HENHAM PARK, England—Some 40,000 unmasked music fans descended on farmland here in rural Suffolk this weekend, for a four-day music festival that represents the country’s biggest real-world experiment so far in living alongside coronavirus, as the country shrugged off all remaining restrictions after 16 months of constraints.
The Latitude festival required all attendees to show proof that they were either fully vaccinated or in possession of a negative COVID test as a condition of entry, but there was no requirement for social distancing.
Screaming music fans responded by cramming around open-air stages and inside covered tents to see a lineup of acts like The Chemical Brothers, Wolf Alice, and ’80s pop legend Rick Astley, who of course performed his 1988 No. 1 hit “Never Gonna Give You Up,” which has since become famous as an internet prank, at the event’s Obelisk and Trailer Park stages.
Latitude, which was canceled last year, was the first large-scale multi-day event in England since the COVID-19 pandemic began, and formed part of the British government’s Events Research Program. Staff and performers were all tested. Irish post-punk rockers Fontaines D.C. were among the few acts to cancel after testing positive.
The festival, which began on Thursday at 5 p.m. and wrapped up in the early hours of Monday morning, was blessed with fine weather and only a smattering of rain despite severe floods hitting other parts of the country that have shuttered hospitals and closed roads. Despite dire weather warnings, festival-goers were more at risk of sunstroke than seeing their tents washed away.
Performer after performer appeared close to tears to be back on stage, and many thanked the cheering crowds for their support in emotional scenes. The event’s organizer, Melvin Benn, told the BBC that it was a “a dream come true,” adding “The whole world is looking at Suffolk this weekend. This is really breaking ground.”
The event went ahead despite last-minute concerns about high COVID case numbers across England owing to the highly transmissible Delta variant of the coronavirus. The country has seen a surge in cases in recent weeks, particularly among young men, who are believed to have become significant vectors for the virus after having gathered in large numbers to cheer on their country in the recent European soccer championships.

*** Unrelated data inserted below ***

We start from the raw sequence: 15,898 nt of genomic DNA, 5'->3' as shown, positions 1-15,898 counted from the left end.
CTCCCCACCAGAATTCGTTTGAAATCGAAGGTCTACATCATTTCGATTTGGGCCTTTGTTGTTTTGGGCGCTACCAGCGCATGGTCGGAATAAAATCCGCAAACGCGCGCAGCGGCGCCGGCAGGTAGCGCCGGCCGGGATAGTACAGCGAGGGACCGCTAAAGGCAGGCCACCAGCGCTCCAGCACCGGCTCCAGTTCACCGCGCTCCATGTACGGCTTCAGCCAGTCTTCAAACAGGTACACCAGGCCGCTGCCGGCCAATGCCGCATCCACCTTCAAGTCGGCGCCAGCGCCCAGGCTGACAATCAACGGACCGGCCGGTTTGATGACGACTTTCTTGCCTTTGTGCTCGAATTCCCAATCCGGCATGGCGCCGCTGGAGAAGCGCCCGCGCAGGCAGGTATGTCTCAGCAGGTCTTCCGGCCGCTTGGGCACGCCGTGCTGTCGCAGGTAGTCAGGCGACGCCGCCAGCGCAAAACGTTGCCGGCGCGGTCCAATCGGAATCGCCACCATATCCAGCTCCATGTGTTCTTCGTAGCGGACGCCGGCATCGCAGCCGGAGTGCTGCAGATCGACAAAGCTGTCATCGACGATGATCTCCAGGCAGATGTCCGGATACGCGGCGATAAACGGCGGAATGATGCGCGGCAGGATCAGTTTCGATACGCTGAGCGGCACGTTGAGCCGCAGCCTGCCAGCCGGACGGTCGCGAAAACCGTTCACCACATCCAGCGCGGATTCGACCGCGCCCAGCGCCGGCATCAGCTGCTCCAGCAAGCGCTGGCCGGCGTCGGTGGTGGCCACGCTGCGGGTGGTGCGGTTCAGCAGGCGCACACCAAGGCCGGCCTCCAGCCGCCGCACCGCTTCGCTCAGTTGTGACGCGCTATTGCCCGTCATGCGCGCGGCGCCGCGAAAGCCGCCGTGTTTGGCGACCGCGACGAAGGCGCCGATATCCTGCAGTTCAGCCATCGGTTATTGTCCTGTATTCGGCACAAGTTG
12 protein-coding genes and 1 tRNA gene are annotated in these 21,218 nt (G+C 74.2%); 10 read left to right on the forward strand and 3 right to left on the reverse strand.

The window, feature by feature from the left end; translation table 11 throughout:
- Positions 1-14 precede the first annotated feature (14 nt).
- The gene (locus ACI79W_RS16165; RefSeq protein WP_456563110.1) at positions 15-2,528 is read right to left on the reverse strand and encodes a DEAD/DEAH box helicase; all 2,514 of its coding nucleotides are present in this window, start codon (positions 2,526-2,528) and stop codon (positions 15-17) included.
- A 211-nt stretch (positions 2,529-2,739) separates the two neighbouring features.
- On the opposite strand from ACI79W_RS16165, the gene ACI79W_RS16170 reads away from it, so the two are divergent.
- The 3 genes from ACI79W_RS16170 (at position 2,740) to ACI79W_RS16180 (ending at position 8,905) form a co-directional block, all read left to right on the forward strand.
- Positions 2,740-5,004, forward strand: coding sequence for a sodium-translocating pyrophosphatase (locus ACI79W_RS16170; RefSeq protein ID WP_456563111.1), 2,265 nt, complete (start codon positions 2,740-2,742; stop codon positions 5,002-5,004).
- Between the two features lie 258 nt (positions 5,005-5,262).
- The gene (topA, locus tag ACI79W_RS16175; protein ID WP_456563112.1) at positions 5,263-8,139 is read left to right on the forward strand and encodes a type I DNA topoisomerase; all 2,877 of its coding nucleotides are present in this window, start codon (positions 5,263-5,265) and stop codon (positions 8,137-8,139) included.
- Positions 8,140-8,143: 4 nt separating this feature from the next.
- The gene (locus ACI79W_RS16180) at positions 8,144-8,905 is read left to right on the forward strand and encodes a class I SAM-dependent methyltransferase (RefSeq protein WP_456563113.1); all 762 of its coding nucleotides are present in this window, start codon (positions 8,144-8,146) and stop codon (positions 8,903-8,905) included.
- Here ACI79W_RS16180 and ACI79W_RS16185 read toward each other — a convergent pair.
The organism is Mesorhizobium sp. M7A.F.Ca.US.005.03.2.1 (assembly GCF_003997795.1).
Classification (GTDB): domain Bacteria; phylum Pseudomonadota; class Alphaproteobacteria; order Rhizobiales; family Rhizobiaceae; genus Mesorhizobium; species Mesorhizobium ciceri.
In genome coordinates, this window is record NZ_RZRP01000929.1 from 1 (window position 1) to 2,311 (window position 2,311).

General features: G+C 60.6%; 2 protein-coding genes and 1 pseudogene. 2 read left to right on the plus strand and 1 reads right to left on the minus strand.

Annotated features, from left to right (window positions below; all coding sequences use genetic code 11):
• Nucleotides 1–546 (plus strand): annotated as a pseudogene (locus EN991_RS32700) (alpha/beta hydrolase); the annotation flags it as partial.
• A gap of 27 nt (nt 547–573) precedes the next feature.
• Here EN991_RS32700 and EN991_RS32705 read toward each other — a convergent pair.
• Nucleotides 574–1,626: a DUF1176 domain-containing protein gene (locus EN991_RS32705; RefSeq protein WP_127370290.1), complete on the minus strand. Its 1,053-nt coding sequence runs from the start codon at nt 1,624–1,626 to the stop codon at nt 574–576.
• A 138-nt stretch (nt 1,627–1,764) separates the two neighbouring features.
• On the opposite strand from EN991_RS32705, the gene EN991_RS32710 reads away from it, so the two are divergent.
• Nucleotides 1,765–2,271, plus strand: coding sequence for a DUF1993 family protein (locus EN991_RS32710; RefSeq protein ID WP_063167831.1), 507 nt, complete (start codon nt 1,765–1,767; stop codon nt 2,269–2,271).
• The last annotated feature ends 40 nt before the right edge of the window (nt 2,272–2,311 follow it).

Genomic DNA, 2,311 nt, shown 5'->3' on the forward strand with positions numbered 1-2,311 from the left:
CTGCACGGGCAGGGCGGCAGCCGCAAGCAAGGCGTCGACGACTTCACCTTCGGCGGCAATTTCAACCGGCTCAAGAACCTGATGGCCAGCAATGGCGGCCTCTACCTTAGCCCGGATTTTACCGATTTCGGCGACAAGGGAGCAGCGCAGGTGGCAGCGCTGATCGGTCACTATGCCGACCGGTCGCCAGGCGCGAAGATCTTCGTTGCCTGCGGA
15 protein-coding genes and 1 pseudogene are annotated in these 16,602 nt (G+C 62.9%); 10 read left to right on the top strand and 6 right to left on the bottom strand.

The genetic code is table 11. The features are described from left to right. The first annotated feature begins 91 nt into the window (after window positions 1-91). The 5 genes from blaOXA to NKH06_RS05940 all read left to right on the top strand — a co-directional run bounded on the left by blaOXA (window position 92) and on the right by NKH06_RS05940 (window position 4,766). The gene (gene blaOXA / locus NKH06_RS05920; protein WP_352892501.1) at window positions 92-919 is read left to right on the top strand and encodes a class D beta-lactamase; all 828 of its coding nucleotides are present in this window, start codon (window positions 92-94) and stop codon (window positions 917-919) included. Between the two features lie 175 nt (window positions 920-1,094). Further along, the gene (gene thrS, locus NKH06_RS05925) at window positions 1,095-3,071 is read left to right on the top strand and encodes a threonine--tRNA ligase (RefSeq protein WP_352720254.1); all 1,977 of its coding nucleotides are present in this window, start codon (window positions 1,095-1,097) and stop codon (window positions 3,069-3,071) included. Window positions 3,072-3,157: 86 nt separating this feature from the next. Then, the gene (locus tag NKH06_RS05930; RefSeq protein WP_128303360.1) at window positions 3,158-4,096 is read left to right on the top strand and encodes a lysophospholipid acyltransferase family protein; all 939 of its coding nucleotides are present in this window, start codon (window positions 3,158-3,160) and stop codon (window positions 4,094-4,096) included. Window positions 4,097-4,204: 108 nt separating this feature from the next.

The U.K. lifted all remaining coronavirus restrictions last week. The laissez-faire approach has been condemned by many scientists, including the World Health Organization’s Mike Ryan, who described it as “epidemiological stupidity.”
On Sunday, 29,173 new positive cases were recorded in the U.K., but the number is trending downward from a peak of 50,000 per day a week ago, and there have been few deaths, stoking hopes that very high British vaccination rates, now touching 90 percent of adults, have rendered the virus much less deadly.
The country is also battling a “pingdemic” that has seen the National Health Service’s contact-tracing app send alerts to hundreds of thousands of workers who have been in physical proximity to confirmed cases, forcing them into isolation and stressing the nation’s supply chains. Confronted with images of empty supermarket shelves and gasoline pumps running dry, the government hastily amended the rules to allow food and other essential supply-chain workers who receive a “ping” to dodge isolation requirements if they can provide a negative test. Millions of people are believed to have simply deactivated or deleted the app.
Meanwhile, in London, six arrests were made at an anti-vaccine rally and police are investigating one of the speakers at the event, former nurse Kate Shemirani, who compared NHS workers to Nazis, saying, “At the Nuremberg trials, the doctors and nurses stood trial and they hung.”